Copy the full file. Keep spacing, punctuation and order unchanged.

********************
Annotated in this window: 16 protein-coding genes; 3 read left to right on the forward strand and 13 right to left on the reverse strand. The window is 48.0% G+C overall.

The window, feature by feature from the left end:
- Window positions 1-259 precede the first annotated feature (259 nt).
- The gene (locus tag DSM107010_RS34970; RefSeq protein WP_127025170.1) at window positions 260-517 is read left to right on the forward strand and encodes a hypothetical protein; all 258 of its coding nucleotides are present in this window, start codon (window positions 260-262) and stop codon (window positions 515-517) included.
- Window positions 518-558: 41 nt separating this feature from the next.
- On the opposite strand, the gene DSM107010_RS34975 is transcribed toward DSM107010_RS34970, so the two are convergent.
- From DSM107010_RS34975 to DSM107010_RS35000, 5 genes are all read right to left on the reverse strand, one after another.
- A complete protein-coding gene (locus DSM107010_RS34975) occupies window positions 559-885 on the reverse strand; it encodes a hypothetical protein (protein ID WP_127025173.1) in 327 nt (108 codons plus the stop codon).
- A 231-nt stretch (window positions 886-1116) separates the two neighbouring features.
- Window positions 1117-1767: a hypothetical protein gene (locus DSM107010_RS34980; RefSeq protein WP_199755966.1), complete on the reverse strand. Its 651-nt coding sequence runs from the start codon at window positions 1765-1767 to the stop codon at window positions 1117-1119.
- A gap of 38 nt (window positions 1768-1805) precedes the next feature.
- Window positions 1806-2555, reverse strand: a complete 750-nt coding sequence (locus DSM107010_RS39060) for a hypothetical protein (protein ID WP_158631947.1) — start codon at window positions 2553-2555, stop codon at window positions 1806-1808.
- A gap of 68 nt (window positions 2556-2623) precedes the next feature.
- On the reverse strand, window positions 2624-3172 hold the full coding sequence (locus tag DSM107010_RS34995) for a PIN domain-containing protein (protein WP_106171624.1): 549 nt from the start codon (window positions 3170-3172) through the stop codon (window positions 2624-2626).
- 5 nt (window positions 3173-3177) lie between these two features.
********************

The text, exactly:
Annotated in this window: 16 protein-coding genes; 3 read left to right on the forward strand and 13 right to left on the reverse strand. The window is 48.0% G+C overall.

The window, feature by feature from the left end:
- Window positions 1-259 precede the first annotated feature (259 nt).
- The gene (locus tag DSM107010_RS34970; RefSeq protein WP_127025170.1) at window positions 260-517 is read left to right on the forward strand and encodes a hypothetical protein; all 258 of its coding nucleotides are present in this window, start codon (window positions 260-262) and stop codon (window positions 515-517) included.
- Window positions 518-558: 41 nt separating this feature from the next.
- On the opposite strand, the gene DSM107010_RS34975 is transcribed toward DSM107010_RS34970, so the two are convergent.
- From DSM107010_RS34975 to DSM107010_RS35000, 5 genes are all read right to left on the reverse strand, one after another.
- A complete protein-coding gene (locus DSM107010_RS34975) occupies window positions 559-885 on the reverse strand; it encodes a hypothetical protein (protein ID WP_127025173.1) in 327 nt (108 codons plus the stop codon).
- A 231-nt stretch (window positions 886-1116) separates the two neighbouring features.
- Window positions 1117-1767: a hypothetical protein gene (locus DSM107010_RS34980; RefSeq protein WP_199755966.1), complete on the reverse strand. Its 651-nt coding sequence runs from the start codon at window positions 1765-1767 to the stop codon at window positions 1117-1119.
- A gap of 38 nt (window positions 1768-1805) precedes the next feature.
- Window positions 1806-2555, reverse strand: a complete 750-nt coding sequence (locus DSM107010_RS39060) for a hypothetical protein (protein ID WP_158631947.1) — start codon at window positions 2553-2555, stop codon at window positions 1806-1808.
- A gap of 68 nt (window positions 2556-2623) precedes the next feature.
- On the reverse strand, window positions 2624-3172 hold the full coding sequence (locus tag DSM107010_RS34995) for a PIN domain-containing protein (protein WP_106171624.1): 549 nt from the start codon (window positions 3170-3172) through the stop codon (window positions 2624-2626).
- 5 nt (window positions 3173-3177) lie between these two features.